When my actions eat my words…

A few weeks ago I made a short trip to the grocery store after church. Because the previous time I had fallen coming in the entrance when my right foot caught the corner of the rug, I came prepared that next trip by using my cane. I went along with my shopping–cane in one arm, basket in the other. When I filled my basket of fresh produce, I got in line to pay.  I am already slow at getting out my payment from my wallet but try not to get flustered at the line behind me; this particular day I was also trying to keep hold of my cane while paying.

At the last-minute or so, my cane falls to the floor. I had to firmly grasp the awkward paying counter ledge to maintain balance while bending over to try to grab the cane. As I regain balance and the cane, I come up to a standing position to see the lady in line behind me just watching. I say thank you to the cashier, grab my bag and head out to my car, replaying the scene over in my mind. I was so taken back that no one offered a helping hand. The polite gesture, in my mind, would have been to at least an offer to help–even if I was not using a cane, thus labeling me as “handicap”–it could be just offering help if I had dropped my purse and everything fell out. I dwelled on this event for a few days and told my doctors, “If I was the other person, I would have at least asked if they needed help.”

Today’s actions made me eat my words. Since my grandpa is visiting, we went to the state park for a picnic lunch then went to Young’s Jersey Dairy for ice cream. I was talking to Marcia on the way in the first door when I notice an elderly lady using a walker coming out the other double door. I even paused for a second to watch but she seemed to get to the exit door and from what I assumed could push it open. I should never assume these things; even with a cane it is awkward to get doors open–I can’t imagine using a walker in this case.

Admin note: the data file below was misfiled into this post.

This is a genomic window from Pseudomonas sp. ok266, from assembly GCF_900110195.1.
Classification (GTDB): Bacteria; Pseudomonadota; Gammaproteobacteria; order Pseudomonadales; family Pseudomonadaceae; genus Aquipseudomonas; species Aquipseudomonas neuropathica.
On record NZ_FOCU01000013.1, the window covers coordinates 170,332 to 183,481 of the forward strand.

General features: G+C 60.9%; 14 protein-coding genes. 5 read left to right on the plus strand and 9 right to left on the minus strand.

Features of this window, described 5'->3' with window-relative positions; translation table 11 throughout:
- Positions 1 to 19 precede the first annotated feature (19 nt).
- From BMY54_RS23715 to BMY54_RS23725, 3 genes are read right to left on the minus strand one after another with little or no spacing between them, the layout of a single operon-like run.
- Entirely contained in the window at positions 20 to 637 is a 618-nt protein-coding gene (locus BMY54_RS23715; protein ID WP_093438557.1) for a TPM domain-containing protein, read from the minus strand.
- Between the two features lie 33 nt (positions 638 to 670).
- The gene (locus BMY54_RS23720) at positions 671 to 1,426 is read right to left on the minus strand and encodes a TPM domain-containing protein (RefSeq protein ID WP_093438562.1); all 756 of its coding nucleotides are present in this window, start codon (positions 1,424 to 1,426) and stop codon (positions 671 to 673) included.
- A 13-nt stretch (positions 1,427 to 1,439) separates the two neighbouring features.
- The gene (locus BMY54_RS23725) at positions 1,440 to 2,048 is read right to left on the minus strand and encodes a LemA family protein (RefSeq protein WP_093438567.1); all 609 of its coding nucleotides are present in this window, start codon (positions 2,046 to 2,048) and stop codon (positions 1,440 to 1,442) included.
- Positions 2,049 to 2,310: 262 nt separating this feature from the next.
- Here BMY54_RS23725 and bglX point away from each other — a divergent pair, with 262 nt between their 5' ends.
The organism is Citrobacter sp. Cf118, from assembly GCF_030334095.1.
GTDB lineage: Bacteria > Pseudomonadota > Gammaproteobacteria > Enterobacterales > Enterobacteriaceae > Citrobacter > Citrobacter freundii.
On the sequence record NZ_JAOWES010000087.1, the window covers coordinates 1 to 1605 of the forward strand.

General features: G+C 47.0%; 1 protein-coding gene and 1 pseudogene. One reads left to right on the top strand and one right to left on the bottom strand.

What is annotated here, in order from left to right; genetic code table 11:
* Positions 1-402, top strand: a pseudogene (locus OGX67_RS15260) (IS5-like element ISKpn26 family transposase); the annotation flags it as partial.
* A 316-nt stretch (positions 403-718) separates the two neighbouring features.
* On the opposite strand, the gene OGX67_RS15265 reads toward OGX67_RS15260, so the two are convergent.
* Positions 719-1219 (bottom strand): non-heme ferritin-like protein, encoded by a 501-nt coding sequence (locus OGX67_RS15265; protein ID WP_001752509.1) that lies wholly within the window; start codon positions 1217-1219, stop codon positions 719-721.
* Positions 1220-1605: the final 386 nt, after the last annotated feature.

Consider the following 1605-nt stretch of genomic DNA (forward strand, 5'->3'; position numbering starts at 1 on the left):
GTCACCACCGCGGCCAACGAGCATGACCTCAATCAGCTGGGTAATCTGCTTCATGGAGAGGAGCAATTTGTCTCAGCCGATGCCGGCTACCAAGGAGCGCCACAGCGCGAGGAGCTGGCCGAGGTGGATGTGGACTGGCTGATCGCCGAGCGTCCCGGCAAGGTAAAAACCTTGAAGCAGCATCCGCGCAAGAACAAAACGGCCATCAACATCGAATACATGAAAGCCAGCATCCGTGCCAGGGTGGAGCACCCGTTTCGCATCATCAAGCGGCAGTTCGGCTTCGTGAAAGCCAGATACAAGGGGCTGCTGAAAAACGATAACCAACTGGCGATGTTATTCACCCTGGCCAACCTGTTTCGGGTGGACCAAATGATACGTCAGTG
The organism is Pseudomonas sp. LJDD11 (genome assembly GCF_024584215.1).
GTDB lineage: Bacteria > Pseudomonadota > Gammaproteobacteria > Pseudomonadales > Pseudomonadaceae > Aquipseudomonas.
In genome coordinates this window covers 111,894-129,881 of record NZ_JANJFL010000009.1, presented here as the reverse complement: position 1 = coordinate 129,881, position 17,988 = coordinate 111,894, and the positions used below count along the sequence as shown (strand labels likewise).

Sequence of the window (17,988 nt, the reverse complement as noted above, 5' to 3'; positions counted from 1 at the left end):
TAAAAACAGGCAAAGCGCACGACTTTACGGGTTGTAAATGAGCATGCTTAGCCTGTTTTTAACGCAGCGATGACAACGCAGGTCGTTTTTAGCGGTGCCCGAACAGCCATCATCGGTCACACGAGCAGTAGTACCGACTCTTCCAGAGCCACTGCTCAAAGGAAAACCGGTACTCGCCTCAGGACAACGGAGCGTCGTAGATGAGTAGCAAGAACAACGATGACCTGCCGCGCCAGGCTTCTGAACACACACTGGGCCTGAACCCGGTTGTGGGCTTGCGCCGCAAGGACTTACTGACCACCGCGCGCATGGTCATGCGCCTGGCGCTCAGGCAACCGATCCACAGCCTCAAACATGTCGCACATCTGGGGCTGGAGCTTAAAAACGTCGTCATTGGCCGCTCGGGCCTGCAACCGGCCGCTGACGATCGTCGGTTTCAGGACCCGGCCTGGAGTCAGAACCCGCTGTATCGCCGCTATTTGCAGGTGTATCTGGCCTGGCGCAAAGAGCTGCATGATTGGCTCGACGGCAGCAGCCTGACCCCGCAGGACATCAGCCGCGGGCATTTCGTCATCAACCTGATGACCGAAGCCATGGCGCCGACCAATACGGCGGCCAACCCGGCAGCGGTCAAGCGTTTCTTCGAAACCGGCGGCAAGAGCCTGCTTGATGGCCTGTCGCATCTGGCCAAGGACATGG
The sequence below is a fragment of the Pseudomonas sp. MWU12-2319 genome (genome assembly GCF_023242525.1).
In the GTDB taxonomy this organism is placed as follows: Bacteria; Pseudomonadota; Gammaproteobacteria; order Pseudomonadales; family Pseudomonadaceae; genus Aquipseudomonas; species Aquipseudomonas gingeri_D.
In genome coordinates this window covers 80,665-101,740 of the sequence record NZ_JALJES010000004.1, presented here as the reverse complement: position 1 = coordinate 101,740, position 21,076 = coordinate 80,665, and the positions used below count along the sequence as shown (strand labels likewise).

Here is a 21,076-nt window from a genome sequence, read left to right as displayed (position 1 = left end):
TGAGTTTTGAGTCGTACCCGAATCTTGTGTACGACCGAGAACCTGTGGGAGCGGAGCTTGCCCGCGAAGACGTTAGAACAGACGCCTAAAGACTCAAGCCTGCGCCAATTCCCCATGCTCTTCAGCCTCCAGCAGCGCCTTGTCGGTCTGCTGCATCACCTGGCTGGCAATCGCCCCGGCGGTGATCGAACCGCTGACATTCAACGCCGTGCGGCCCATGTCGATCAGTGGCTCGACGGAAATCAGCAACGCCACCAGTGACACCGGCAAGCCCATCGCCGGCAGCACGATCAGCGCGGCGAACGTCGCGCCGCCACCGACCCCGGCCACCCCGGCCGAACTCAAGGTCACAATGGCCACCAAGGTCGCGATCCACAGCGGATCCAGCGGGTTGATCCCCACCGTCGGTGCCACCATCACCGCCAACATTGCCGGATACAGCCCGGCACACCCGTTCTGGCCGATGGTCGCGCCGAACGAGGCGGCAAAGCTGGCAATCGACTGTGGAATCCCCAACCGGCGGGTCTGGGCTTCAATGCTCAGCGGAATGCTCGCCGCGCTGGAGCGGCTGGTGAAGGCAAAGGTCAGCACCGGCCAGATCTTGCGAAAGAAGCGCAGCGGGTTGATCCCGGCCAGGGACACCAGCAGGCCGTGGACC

I get inside and turn around to see my Mom and Grandpa making their way to the other door. It is then that I get this sick-stomach-guilty feeling…I had just done the same to this lady as what had happened to me at the grocery store. I did not even offer a helping hand. I just paused, and turned away.

I should not dwell on my own misfortunes, but how I can help the misfortunes of others.

Jesus: “Which of these three, do you think, proved to be a neighbor to the man who fell among the robbers?”

He said, “The one who showed him mercy.”

And Jesus said to him, “You go, and do likewise.”

Luke 10: 36-37


Filed under Adjusting to NF2, Family Times, Uncategorized

6 responses to “When my actions eat my words…

  1. God just continues to help us grow:) Thank you Lord!

  2. A.B.

    Thank you Mel. Good words. Love you…

  3. Kim Decker

    Good lesson. Thanks Mel.

  4. Lois

    I to am amazed when people don’t offer help when it is apparent that help might be needed. Good reminder to reach out – every time the chance arises!

  5. Megan

    “I should not dwell on my own misfortunes, but how I can help the misfortunes of others.” ~Wisdom from Above 😉 I’ve done that so often where I get worked up over a situation and then I go and do similar to another person… why is this I wonder? It’s mentioned in the Bible about the servant who was given mercy on the matter of money he owed to his and then he turned around and imprisoned his slave when he couldn’t produce money owed. *(The Parable of the Unmerciful Servant from Matthew 18) – as elsewhere I’m sure. Interesting to see this repeat throughout human history. Thanks for the reminder to strive towards helping others, no matter what! XOXO, Megs

  6. Megan

    *CORRECTION* … he owed to his Master and then he turned around and imprisoned his own servant.

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